- Thoughtful women in a Taura local government-based community saved thousands of naira to buy a car for pregnancy emergencies
- With no ambulance and the old vehicle they used broken down, the women pooled resources together and purchased a new car
- The vehicle is already in use and was recently used to take one of the contributors to hospital for delivery
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Local women in the Jigawa state community of Bardo have purchased a car to cater to pregnancy emergencies in the area in a thoughtful that has earned them great commendations.
Channels TV reports that the women in the village contributed N1,000 each to save enough to by the car, a Volkswagen station wagon.
According to the report, the money they saved was part of the federal government's conditional cash transfer to families in the community.
"It is with the cash transfer that we are receiving from the federal, that we sat down and thought of how we could help ourselves. So, we decided to contribute N1,000 each and we bought this vehicle," one of the women, Halima Adamu Boddo said.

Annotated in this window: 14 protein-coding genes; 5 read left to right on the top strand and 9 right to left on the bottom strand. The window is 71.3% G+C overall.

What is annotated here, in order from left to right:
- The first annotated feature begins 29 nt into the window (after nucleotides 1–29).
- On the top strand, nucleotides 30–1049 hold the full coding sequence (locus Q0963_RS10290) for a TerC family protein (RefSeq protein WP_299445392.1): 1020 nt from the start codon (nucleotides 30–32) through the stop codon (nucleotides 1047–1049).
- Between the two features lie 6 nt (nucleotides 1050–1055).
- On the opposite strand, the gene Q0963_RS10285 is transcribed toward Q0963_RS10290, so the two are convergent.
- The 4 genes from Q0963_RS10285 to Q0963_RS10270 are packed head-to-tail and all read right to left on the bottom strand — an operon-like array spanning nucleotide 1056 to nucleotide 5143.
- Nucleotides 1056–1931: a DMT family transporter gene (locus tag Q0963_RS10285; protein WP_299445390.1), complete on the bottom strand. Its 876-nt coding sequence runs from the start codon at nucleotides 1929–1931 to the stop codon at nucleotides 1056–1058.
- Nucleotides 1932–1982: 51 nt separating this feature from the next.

She explained further that getting the vehicle became necessary after the one they used for the same purpose broke down three years before.
Zayya Auwalu, a co-contributor in the scheme, has already benefitted from it. The new car was used to take her to the hospital for the delivery of her new baby.
BBC Hausa reports that it is about 29 kilometres from Bardo community to the nearest maternity facility in Jahun Hospital.
The Executive Director of Rural Initiative for Comprehensive development, Hadiza Abdulwahab hailed the women for the move.
She was particularly impressed that the women were so concerned about the wellbeing of their colleagues enough to save for the car.
“For women to have thought of their fellow women is actually a sign of great altruism, therefore, these women deserve commendation,” Hadiza said.
The people of Bardo hope that government will eventually come to their aid and establish a hospital closeby.
Nigeria has a steadily growing population that is plagued by a lack of adequate maternity facilities, especially in remote areas of the north.
That, however, has not reduced the rate of childbirth across the nation.
Legit.ng reported earlier that the United Nations Children's Fund (UNICEF) announced in late 2019 that an estimated 26,039 children would be born in Nigeria on 2020 New Year's Day alone.
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